Text Size

Meaningful goals help solve loneliness


Meaningful goals help solve loneliness

The only ‘shame’ about loneliness is when nothing positive is done about it.

International research estimates that 20% of seniors experience some form of loneliness (The Campaign to End Loneliness Research Hub, UK, 2018).

In New Zealand, that adds up to as many as 140,000 elderly.

Vanessa Burholt is the Professor of Gerontology and Director of the Centre for Innovative Ageing (CIA) at Swansea University; and Director of the pan-Wales Centre for Ageing and Dementia Research (CADR). She visited New Zealand to share her research on loneliness and promote the welfare of older people.

Loneliness has a significant impact on health outcomes. Studies indicate that loneliness has the same level of impact on health as that of smoking and even more impact than obesity or inactivity. Loneliness is a risk factor in a number of health conditions including cardiovascular disease, depression and cognitive decline. Professor Burholt works with a large number of senior groups in the UK and says understanding the complexity of loneliness is the key to making effective change.

No shame, no blame

“We shouldn’t blame an individual for being lonely. There are many reasons why it is hard to overcome, from shyness, a lack of money, through to forgetfulness or a distracted mind. Often the physical environment is stopping older people leaving their home. They may have transport problems or be scared if they live in a neighbourhood that has changed. It’s about how we can remove those barriers that will make a difference.”

“It’s easy to think the solution is to go and meet people but social connection isn’t necessarily the cure for loneliness. It is the emotional closeness and quality of relationships that matter."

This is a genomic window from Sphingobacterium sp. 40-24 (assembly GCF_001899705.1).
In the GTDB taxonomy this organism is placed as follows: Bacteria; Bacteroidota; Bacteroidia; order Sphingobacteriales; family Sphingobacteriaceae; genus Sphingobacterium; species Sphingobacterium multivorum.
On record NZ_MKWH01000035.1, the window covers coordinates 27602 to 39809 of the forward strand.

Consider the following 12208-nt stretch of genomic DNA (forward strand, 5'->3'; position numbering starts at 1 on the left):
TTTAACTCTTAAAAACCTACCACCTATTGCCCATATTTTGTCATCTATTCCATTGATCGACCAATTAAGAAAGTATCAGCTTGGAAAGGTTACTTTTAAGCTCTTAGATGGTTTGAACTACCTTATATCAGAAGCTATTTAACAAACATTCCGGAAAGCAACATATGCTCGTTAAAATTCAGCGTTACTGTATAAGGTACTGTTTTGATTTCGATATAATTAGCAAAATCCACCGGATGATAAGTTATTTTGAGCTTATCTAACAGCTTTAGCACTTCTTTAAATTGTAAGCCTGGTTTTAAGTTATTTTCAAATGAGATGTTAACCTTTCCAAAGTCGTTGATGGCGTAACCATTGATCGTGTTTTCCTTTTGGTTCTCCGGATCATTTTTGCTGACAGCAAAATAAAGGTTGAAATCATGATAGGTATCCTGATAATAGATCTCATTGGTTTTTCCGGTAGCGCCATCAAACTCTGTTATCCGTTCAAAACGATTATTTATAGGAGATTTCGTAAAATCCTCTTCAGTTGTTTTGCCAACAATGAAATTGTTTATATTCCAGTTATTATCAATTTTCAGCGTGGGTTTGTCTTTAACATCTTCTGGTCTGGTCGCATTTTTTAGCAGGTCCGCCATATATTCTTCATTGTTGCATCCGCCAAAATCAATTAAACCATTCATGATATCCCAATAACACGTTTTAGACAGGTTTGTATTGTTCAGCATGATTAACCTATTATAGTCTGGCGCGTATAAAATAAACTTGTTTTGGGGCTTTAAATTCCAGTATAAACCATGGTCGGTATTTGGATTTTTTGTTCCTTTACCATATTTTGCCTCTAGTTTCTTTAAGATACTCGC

“You can’t replace decade long friendships or the loss of a long term partner but there are other things you can do. Start up a conversation about what is important to that person. The place to make social connections with others has to have meaning for them. Find out what things they like to do and how you can help facilitate that."

Withdrawing from society is not a natural part of ageing unless you choose it.

"Older people with physical limitations or dementia can be reluctant to enter public spaces because they feel stigmatised and embarrassed. We all have a role to play in reducing the prejudices and discrimination in society. It starts with patience and helping people who need help to interact with others.”

With the number of people in New Zealand aged 65+ set to increase dramatically in the coming years, The Selwyn Foundation’s charitable mission focuses on promoting the welfare of older people and helping those who are vulnerable or in greatest need.

The Selwyn Foundation established the Selwyn Centre Parish Partnership Programme in 2000. Working in conjunction with Anglican churches in 39 localities across greater Auckland, Northland, the Waikato and Christchurch in creating places to meet up and connect. These drop-in centres offer friendship, fun, support and advocacy to people over 65 and have a timetable of shared activities, gentle exercise, morning tea and occasional excursions.

Feedback welcomed

We'd like to hear your thoughts on this article

Click here to submit your feedback.

Date published: 6 May 2019

Review date: 6 May 2022